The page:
I’ve just been looking back at the rainfall statistics for Cape Town which as you probably know is suffering its worst drought since at least 1933. They knock out a good SYNOP at Cape Town international airport, so it wasn’t that difficult to add up the 24 hour rainfall totals to find that in the last 12 months 266.2 mm of rain has fallen there (fig 1). That doesn’t sound too bad on the face of it, but in the last five months, that’s since the start of November, there has been only 51.7 mm of rain.
The climate here is pretty equable as you can see from the six hourly temperatures for the last year (fig 2).
Apparently Day Zero, the day when water runs out completely, and which was expected to occur this April, has now been pushed back to 2019. Let’s hope (no pun intended) that the 6 mm of rain that fell in the last week is an omen of a wet winter to come for Cape Town’s sake.
In view of the drought conditions in Italy, I thought that I would look back at the rainfall during the last month. It’s not 100% accurate because of missing observations from some stations. Rather surprisingly I did find some accumulations, not a lot, and probably not enough to halt the drought, but there has been some. Let’s hope there’ll be more in the coming months.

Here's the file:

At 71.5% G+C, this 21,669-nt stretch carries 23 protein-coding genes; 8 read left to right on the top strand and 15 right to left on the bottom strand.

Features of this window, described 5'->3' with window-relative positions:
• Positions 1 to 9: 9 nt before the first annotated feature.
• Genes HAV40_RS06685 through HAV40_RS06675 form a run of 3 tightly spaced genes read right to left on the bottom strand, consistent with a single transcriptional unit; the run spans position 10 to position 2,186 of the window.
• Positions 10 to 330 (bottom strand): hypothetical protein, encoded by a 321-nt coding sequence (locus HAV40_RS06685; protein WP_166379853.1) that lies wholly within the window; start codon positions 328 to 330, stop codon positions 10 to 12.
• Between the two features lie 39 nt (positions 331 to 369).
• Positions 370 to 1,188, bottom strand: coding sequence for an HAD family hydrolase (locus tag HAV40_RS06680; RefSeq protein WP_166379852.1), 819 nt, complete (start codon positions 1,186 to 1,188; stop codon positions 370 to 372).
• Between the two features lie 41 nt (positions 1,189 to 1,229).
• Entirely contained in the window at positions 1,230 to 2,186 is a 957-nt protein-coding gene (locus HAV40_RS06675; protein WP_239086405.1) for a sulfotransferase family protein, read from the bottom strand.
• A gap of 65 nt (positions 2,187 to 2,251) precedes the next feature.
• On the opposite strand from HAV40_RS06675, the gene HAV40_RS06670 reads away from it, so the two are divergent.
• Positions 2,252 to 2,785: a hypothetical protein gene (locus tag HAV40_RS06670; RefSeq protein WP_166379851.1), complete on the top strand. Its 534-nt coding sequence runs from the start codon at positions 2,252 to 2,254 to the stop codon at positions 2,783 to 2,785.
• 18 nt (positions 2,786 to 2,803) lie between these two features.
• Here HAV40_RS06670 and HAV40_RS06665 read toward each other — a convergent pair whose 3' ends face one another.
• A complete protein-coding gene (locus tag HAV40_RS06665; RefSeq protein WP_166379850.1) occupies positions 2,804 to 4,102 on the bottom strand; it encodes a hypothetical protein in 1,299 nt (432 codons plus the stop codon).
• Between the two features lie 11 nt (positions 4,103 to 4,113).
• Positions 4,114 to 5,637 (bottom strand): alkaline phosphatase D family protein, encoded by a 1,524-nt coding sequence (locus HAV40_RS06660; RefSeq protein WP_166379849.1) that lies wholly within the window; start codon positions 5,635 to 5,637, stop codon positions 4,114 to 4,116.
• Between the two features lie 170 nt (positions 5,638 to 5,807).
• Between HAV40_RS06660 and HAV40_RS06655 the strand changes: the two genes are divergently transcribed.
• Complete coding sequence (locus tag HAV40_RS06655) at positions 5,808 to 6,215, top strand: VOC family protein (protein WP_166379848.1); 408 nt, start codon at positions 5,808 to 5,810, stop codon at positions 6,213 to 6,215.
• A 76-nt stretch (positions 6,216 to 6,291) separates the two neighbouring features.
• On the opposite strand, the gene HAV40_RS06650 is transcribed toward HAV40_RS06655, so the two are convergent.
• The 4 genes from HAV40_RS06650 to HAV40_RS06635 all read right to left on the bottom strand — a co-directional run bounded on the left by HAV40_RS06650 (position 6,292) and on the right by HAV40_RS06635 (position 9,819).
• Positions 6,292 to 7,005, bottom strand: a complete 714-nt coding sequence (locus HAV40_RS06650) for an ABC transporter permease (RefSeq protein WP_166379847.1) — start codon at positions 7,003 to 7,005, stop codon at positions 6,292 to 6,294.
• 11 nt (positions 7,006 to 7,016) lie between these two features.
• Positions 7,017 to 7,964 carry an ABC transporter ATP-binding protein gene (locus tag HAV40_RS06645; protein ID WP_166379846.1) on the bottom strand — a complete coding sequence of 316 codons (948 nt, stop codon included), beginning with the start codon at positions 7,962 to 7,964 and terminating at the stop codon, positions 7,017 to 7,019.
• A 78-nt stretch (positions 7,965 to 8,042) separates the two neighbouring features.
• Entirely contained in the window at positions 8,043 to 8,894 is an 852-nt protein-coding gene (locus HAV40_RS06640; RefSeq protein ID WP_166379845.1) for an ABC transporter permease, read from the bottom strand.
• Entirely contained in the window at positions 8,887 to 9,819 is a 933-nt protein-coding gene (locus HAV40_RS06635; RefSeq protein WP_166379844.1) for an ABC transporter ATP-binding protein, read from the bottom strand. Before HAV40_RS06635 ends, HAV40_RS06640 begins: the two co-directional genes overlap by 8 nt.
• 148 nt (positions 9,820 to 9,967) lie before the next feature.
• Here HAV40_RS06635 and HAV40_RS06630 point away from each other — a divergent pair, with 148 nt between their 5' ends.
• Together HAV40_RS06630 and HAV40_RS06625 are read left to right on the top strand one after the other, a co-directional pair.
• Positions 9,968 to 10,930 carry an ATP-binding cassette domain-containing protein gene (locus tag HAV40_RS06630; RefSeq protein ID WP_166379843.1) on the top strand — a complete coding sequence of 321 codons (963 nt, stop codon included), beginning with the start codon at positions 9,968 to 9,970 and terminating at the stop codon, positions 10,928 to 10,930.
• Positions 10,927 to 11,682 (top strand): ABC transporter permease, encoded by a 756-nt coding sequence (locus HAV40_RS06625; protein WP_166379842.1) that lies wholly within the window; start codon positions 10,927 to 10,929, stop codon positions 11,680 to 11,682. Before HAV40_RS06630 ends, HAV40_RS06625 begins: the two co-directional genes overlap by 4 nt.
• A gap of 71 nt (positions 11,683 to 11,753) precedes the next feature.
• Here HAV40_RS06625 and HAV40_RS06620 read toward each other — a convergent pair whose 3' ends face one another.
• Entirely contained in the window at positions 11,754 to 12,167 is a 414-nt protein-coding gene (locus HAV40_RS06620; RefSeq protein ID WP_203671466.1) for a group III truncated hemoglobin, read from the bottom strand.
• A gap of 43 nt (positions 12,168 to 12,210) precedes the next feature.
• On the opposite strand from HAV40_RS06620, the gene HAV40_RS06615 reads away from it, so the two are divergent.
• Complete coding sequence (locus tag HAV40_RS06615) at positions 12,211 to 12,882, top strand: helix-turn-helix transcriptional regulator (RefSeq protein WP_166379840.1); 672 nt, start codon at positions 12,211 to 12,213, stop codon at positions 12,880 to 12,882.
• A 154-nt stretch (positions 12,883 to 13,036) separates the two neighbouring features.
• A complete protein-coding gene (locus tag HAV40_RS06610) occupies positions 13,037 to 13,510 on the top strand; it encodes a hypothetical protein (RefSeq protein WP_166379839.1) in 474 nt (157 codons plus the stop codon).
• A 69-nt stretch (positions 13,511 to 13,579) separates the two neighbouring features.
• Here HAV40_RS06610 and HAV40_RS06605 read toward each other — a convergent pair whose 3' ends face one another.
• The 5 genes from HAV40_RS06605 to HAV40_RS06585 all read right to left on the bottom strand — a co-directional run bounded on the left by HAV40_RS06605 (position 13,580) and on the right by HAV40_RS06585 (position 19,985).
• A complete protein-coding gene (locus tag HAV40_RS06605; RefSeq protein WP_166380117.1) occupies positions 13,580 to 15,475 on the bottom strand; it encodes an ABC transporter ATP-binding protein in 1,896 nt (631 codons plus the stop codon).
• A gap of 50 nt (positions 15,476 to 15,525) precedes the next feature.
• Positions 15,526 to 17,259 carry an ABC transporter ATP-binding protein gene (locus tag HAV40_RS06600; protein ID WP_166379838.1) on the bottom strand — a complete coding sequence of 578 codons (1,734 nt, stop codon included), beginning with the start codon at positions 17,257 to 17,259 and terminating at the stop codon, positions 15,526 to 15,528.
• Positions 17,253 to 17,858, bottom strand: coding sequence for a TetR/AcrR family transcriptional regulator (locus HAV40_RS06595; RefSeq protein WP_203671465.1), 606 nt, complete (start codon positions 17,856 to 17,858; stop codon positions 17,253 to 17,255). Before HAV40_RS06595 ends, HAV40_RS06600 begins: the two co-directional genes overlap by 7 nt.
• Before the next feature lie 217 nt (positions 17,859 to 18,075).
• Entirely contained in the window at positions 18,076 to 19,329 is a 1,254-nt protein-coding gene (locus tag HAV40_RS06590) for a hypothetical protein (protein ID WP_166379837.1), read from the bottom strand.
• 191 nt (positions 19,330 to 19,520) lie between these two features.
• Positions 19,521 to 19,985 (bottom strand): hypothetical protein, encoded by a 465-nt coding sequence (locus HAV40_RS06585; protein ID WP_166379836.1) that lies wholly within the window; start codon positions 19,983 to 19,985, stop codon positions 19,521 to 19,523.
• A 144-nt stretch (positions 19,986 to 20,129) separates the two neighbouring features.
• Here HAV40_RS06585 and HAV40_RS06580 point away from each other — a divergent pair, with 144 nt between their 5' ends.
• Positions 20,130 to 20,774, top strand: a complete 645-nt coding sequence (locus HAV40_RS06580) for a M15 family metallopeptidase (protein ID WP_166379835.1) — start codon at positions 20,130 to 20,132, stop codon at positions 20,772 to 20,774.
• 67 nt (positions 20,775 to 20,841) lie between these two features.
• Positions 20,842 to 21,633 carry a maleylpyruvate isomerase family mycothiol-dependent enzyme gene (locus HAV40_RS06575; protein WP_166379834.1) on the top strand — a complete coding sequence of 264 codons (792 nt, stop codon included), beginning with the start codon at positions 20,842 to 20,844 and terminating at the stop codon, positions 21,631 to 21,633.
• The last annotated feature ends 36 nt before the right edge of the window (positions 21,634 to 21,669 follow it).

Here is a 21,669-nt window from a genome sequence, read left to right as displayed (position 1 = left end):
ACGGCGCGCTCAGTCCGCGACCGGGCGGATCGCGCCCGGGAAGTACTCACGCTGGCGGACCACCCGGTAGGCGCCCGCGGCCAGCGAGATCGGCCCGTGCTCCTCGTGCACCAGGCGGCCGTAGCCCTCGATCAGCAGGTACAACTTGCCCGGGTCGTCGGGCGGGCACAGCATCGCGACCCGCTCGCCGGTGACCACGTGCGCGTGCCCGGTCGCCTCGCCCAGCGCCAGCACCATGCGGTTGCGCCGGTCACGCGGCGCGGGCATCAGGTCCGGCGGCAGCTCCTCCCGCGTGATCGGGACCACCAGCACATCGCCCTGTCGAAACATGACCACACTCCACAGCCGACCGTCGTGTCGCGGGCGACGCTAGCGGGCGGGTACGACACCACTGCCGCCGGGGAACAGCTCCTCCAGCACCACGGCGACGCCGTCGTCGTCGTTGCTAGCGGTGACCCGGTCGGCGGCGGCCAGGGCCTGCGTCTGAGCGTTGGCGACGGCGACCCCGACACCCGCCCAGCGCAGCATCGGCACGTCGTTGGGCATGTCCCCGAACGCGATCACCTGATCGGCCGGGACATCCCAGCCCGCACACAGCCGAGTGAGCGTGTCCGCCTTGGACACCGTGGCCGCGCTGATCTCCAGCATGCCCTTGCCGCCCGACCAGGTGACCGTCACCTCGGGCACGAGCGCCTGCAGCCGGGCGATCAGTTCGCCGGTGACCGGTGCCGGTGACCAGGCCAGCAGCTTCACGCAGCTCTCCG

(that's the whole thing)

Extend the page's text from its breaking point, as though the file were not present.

I thought I would just look at the SYNOPs for Rome’s Fiumicino airport since the start of the year and see how severe the drought that is that’s been affecting that part of Italy, and by the look of things it’s very severe indeed. The total rain I have found from the available SYNOPs is 131.4 mm (fig 1), which is not a lot in almost seven months, and according to the observations that I have the last 24 hour rainfall they reported was 4.6 mm on the 29th of June.
According to the Wikipedia article on the climate of Rome, the average rainfall from January to the end of July at the airport is 341.6 mm, so in 2017, there has only been a little over 38% of the average rainfall (1971-2000 long-term average). So it’s no wonder that the Guardian reports that all the fountains in the Vatican City were turned off on Monday of this week. And the reason for the drought? The bulk of annual rainfall in that part of Italy falls outwith the Summer months, but during last winter and spring the mean pressure across Italy and the Alps was much higher than average, this limited the number of depressions and rainfall events to affect that part of Italy. If I remember the Adriatic was quite stormy at times during the Winter, but the rain probably fell on the east coast and the Apennines and didn’t make it across to the west, well that’s my best guess anyway.